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Hello. I posted this ring on the Today’s Finds forum the other day. I believe it is copper with gold gilding. Have any of you seen a ring like this or have a guess as to its age? I found it near a cellar hole dating from at least the 1850s. The relics and coins I found nearby were all from the early to mid-1800s, so I’m guessing that is the approximate time frame for this ring. However, a knowledgeable person suggested it might be later than that, so I don’t know. Also, does anyone think this might be a mourning ring? I think the rectangular box is curious, and the black marks that I circled in blue could be adhesive, I suppose. However, I know little about jewelry or how it is fabricated, so I may be way off with this idea. I did include pictures of a couple mourning rings, as I do see some similarities. Anyway, if anyone has some insights about this ring or its age, I would be grateful. Thank you. View attachment 2042981 View attachment 2042982 View attachment 2042983 View attachment 2042984 View attachment 2042985
Sweet find, congrats!
 
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lenmac65

lenmac65

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To my untrained eye, I’d say you’re probably correct about the mourning ring idea. It may have been completely gold plated at one point and only the tough spots remain due to weathering etc. As for age, I have no clue, but still a wonderful find. I love old jewelry of any type.
Thanks Joe. I guess I will never know for sure what this is or how old, but I still like it. Jewelry is really cool, especially the old stuff. Happy hunting and good luck out there.
 
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ANTIQUARIAN

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Hey Dave. Work and chores gets in the way of so many things. Hope you can find the time to dig/post some coins/ relics soon, as I miss seeing your posts and handiwork.

Like you, my gut tells me that my ring is 1850 or earlier. Cru replied on my Today’s Finds post that it was possibly 1880s to early 1900s. I have no basis to disagree, especially since I am not knowledgeable of jewelry. Still, I can’t help thinking it’s older.

That gold ring is great. It’s nice that it had markings on it to help ID a date range. As always, I am impressed with your preservation skills.

Hope you had a nice summer. Take care and happy hunting.

Thanks for your kind words Steve. :thumbsup: I also appreciate you letting me know what Cru thought about your ring. I don't see any indications that this a mourning ring though. :icon_scratch:

Mourning jewellery commonly represented a connection to a deceased loved one. Mourning jewellery often featured a tribute to the person, commonly with an inscription, their initials, an eternal knot, lock of hair, a cameo or silhouette of the deceased. Mourning jewellery comes in many styles but most were brooches, hair pins, tie pins, memorium rings and lockets. The materials used varied, but a significant amount of the mourning jewellery produced during the Victorian period was made of jet, because of its dark black colour. Jet is a fossilized coal mostly found near Whitby in the Northeast of England.

The most common symbolism of mourning jewellery includes crucifixes or crosses, plaited hair or hair-work, flowers and floral patterns, weeping willows, cameos and female busts. Other common materials used in mourning jewellery are agate, ivory, pearl, garnet, gold or yellow metal, onyx and of course, human hair.

Early mourning jewellery could be described as more macabre and symbolized the concept of ‘memento mori’ which is a reminder that you will die. This style featured depictions of death itself, such as skulls, coffins and grave diggers. Later mourning jewellery focused on the memory of individuals with inscriptions like ‘Lost but never forgotten’ and imagery of angels or clouds and flowers like the ‘forget me not.’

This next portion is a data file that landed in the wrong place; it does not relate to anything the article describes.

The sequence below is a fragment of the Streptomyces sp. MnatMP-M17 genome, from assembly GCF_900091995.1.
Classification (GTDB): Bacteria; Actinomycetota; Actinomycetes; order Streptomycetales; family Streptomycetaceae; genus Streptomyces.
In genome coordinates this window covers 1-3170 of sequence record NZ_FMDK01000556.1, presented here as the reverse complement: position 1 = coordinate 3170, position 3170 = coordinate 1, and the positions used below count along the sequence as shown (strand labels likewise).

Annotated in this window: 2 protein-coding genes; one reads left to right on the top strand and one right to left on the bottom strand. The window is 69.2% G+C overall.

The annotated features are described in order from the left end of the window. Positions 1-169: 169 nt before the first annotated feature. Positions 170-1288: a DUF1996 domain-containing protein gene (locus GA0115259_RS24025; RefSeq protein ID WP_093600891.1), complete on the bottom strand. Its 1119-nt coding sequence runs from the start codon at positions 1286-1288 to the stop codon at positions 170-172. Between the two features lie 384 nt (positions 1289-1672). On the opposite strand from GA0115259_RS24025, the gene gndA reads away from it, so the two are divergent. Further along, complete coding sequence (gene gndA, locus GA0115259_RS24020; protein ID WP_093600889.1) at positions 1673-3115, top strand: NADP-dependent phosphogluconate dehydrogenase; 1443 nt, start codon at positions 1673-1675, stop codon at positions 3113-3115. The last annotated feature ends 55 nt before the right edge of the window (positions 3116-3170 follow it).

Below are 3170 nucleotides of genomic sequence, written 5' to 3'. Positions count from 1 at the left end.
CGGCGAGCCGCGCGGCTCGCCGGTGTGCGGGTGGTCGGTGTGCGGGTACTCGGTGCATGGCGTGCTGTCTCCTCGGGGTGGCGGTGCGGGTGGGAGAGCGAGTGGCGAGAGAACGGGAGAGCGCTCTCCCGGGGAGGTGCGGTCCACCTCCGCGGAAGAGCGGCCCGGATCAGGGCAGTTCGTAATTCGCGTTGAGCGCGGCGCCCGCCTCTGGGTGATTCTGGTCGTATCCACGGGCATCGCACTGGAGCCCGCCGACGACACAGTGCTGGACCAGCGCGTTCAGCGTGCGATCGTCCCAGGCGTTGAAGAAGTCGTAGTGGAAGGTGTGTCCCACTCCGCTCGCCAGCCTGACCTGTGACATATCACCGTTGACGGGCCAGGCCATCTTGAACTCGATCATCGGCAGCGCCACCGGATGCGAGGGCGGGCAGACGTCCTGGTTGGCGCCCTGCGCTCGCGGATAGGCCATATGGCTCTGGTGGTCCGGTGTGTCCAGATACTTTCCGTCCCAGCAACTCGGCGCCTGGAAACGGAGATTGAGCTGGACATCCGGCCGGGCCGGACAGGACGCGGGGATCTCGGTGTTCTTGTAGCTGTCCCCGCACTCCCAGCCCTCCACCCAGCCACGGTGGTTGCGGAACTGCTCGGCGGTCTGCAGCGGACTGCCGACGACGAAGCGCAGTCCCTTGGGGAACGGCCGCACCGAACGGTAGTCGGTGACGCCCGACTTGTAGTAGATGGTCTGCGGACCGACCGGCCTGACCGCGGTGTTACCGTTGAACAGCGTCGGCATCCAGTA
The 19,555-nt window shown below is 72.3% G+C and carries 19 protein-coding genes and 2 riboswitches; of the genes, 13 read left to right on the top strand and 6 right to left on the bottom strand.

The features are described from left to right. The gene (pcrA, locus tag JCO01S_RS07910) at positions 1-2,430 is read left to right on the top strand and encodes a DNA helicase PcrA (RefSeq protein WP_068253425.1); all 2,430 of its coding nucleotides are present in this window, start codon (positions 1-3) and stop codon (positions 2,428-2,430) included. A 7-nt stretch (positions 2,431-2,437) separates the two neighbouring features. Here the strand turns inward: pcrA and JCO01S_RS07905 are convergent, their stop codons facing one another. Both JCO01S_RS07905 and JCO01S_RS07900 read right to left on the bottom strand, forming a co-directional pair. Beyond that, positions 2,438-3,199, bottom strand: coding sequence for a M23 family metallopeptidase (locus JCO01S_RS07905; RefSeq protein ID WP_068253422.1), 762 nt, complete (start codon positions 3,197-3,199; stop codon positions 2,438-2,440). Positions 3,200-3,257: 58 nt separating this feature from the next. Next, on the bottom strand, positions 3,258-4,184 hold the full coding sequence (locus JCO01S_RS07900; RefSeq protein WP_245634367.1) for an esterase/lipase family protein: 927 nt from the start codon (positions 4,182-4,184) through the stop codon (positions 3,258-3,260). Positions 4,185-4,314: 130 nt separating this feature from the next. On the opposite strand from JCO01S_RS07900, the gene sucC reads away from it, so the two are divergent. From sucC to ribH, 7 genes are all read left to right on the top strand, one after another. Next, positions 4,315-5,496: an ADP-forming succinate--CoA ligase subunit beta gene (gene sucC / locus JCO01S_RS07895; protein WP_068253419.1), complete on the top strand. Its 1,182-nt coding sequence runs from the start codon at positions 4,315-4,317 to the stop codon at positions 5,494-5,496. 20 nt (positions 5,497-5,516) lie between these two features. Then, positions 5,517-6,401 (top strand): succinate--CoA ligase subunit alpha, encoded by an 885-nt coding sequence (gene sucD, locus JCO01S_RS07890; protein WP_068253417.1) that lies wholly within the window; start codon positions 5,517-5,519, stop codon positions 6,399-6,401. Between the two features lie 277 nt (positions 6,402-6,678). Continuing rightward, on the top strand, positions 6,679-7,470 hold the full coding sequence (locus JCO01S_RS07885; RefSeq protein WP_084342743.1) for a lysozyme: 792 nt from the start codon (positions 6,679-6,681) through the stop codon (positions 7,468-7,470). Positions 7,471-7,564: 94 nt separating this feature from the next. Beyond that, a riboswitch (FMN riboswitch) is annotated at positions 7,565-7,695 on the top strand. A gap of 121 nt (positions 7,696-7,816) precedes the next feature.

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lenmac65

lenmac65

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Thanks for your kind words Steve. :thumbsup: I also appreciate you letting me know what Cru thought about your ring. I don't see any indications that this a mourning ring though. :icon_scratch:

Mourning jewellery commonly represented a connection to a deceased loved one. Mourning jewellery often featured a tribute to the person, commonly with an inscription, their initials, an eternal knot, lock of hair, a cameo or silhouette of the deceased. Mourning jewellery comes in many styles but most were brooches, hair pins, tie pins, memorium rings and lockets. The materials used varied, but a significant amount of the mourning jewellery produced during the Victorian period was made of jet, because of its dark black colour. Jet is a fossilized coal mostly found near Whitby in the Northeast of England.

The most common symbolism of mourning jewellery includes crucifixes or crosses, plaited hair or hair-work, flowers and floral patterns, weeping willows, cameos and female busts. Other common materials used in mourning jewellery are agate, ivory, pearl, garnet, gold or yellow metal, onyx and of course, human hair.

Early mourning jewellery could be described as more macabre and symbolized the concept of ‘memento mori’ which is a reminder that you will die. This style featured depictions of death itself, such as skulls, coffins and grave diggers. Later mourning jewellery focused on the memory of individuals with inscriptions like ‘Lost but never forgotten’ and imagery of angels or clouds and flowers like the ‘forget me not.’
Thanks for the info, Dave. I thought the mourning ring was a long shot. I just thought the rectangular box was interesting and might have been where the inscription was. The mourning rings I have seen on line tend to be gold or a darker material, as opposed to brass like this one. I lean toward your original guess. I.e, an older wedding band, maybe for a woman. Sometimes the mystery is what makes this hobby so fun. Thanks again. Steve.